Down Syndrome Study Finds Families Are Happy
Having a child with Down syndrome may come as a surprise, but it’s a good experience, families are reporting in a trio of new surveys.
Researchers surveyed more than 3,000 family members and people with the chromosomal disorder across the country for what’s believed to be one of the largest looks at life with Down syndrome. The findings, which will be published in three articles in the October issue of the American Journal of Medical Genetics, offer a rosy picture.
The vast majority of parents said they have a more positive outlook on life because of their child with Down syndrome. And, nearly 90 percent of siblings indicated that they feel like they are better people because of their brother or sister with the developmental disability.
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Nearly all of the survey respondents with Down syndrome said they were happy with their lives, themselves and their appearance. Only 4 percent said they felt sad about their life.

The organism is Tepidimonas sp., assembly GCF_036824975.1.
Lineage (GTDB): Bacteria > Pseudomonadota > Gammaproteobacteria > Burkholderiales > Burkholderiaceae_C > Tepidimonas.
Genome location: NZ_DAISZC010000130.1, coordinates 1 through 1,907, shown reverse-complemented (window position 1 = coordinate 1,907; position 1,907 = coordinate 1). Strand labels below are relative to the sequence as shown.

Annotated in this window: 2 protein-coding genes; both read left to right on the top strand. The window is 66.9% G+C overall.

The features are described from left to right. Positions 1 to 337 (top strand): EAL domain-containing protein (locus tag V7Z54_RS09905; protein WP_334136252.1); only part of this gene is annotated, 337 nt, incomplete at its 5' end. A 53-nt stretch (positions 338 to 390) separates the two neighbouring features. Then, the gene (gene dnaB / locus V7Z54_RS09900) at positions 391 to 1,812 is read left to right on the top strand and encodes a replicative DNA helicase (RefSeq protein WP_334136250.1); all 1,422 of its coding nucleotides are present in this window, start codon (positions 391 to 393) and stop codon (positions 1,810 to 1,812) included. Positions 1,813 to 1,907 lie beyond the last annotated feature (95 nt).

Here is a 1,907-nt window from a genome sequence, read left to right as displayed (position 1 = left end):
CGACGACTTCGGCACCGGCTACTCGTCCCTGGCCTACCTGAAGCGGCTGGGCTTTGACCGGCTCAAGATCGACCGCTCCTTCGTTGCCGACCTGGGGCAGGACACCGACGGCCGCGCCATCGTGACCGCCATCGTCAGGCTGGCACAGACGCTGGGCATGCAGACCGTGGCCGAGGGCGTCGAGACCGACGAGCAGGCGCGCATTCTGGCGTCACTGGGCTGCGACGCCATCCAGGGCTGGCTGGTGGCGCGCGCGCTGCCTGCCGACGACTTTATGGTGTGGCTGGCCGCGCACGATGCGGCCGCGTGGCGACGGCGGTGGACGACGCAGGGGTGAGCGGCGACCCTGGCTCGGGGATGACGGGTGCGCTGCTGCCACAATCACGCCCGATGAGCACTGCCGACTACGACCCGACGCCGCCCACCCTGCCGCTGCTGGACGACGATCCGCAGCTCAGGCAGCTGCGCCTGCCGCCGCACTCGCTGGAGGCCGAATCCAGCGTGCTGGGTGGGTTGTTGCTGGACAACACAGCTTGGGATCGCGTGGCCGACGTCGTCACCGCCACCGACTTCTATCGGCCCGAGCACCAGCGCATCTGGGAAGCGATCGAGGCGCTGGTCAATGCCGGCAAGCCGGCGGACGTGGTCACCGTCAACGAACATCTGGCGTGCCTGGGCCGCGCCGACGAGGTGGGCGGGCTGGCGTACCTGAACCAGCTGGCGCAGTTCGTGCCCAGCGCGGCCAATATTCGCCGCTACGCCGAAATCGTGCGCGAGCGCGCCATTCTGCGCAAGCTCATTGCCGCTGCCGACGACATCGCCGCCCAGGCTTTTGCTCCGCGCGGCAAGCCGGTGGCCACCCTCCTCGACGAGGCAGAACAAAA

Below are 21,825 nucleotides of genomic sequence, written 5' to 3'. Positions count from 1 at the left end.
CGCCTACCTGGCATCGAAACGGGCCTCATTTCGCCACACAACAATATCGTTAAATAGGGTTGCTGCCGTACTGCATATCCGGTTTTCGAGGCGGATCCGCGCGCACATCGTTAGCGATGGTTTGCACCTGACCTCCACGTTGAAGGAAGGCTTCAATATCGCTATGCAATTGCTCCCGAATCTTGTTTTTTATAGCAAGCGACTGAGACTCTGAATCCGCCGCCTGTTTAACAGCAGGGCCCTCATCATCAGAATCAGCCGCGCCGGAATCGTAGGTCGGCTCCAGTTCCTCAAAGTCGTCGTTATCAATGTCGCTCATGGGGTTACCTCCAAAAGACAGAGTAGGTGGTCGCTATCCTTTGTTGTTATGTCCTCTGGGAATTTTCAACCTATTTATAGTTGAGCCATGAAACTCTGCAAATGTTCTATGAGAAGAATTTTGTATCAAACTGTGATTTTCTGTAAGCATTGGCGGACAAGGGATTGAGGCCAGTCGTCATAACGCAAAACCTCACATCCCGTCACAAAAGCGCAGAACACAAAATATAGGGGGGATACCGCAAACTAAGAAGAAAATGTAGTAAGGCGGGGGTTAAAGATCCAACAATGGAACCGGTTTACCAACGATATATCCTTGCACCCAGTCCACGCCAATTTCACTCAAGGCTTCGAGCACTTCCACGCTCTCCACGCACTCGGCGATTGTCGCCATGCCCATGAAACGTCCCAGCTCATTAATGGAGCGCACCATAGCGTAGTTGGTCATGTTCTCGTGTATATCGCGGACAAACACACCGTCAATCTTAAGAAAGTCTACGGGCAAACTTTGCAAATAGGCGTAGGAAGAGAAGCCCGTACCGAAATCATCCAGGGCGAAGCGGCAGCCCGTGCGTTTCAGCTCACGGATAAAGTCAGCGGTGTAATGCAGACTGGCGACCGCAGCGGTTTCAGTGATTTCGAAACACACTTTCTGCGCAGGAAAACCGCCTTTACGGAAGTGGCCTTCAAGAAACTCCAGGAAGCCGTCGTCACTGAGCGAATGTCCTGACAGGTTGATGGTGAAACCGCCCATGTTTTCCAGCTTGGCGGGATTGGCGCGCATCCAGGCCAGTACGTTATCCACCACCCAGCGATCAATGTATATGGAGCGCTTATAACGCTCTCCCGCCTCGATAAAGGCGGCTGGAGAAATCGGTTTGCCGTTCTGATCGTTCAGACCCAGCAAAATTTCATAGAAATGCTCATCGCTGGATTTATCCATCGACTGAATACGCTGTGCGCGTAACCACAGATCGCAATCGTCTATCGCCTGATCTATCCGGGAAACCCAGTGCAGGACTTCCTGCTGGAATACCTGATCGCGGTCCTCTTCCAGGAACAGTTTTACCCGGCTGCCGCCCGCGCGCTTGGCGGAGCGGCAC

“As international discussion is mounting over the new prenatal tests, family members have now had their say about life with Down syndrome,” said Susan Levine from the disability nonprofit Family Resource Associates, who worked on the study alongside researchers at Children’s Hospital Boston and the Dana-Farber Cancer Institute. “And, more importantly, the people with Down syndrome themselves have clearly stated that they consider their lives valuable.”
Researchers did acknowledge that the survey population could be a slightly biased one since all respondents came from families that are members of nonprofit Down syndrome groups. Nonetheless, they say the findings are valuable since they offer the “largest and most comprehensive portrait of life with Down syndrome to date.”
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